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What constitutes computer crime?

Computers and the internet have changed the world. As technologies improve, people here in Florida, across the nation and across the world spend more of their lives online. Back when Neil Armstrong famously set foot on the moon, it took a room of computers with less memory and computing power than the smartphone on which you may be reading this article.

Computer crimes weren't prevalent back then, but as computers got more powerful and smaller, law enforcement agencies from the federal government down had to become tech savvy in order to keep up with them. The creation of the internet made things even more interesting. Congress and state legislatures enacted new laws to cover as many potential bad acts when it comes to computers as well. So, what constitutes computer crime these days?

What makes an action a computer crime?

Some computer crimes are unique to computers (hacking) while others are the same, just perpetrated using a computer (fraud). When law enforcement officials accuse you of a computer crime, they are alleging you engaged in one of the following activities

  • Hacking or sabotaging a computer system
  • Cyberbullying
  • Viewing or exchanging child pornography
  • Accessing a computer system, network or stand-alone computer without permission
  • Using a computer to commit fraud
  • Using the internet to commit fraud
  • Tampering with or stealing data
  • Falsifying the origins of an email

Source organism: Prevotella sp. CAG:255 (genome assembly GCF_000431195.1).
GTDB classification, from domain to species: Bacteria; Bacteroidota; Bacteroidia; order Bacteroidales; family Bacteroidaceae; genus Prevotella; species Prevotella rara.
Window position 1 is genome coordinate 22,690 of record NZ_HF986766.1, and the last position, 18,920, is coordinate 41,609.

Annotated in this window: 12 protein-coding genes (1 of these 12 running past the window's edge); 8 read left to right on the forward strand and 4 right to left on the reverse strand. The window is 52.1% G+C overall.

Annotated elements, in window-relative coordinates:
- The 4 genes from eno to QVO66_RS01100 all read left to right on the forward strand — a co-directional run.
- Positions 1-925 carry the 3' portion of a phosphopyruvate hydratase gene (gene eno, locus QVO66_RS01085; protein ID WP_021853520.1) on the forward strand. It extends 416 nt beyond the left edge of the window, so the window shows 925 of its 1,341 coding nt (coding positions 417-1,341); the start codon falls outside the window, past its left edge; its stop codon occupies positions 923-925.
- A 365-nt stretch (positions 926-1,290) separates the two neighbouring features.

• Introducing a virus into a computer system
  • Soliciting a minor
  • Preying on minors
  • Trafficking humans
  • Invading someone's privacy

These are just some of the actions that fall under the umbrella of computer crimes. Just as there are many ways in which to use a computer, there are many ways to misuse a computer.

What happens if you face charges for computer crimes?

As soon as you discover that investigators suspect you of committing a computer crime, you may benefit from taking action to protect your rights. Just like with any other criminal offense, you retain your rights under the U.S. Constitution. Investigators and other officials must follow established procedures and not violate your rights.

You also retain the right to challenge any charges brought against you. Many defense options may be available to you depending on the circumstances. In order to understand what you face, you may want to thoroughly review any alleged evidence against you and the process by which it was obtained. It may help to enlist the aid of an attorney who understands the computing world and the internet since such understandings are crucial to building a defense in this area.

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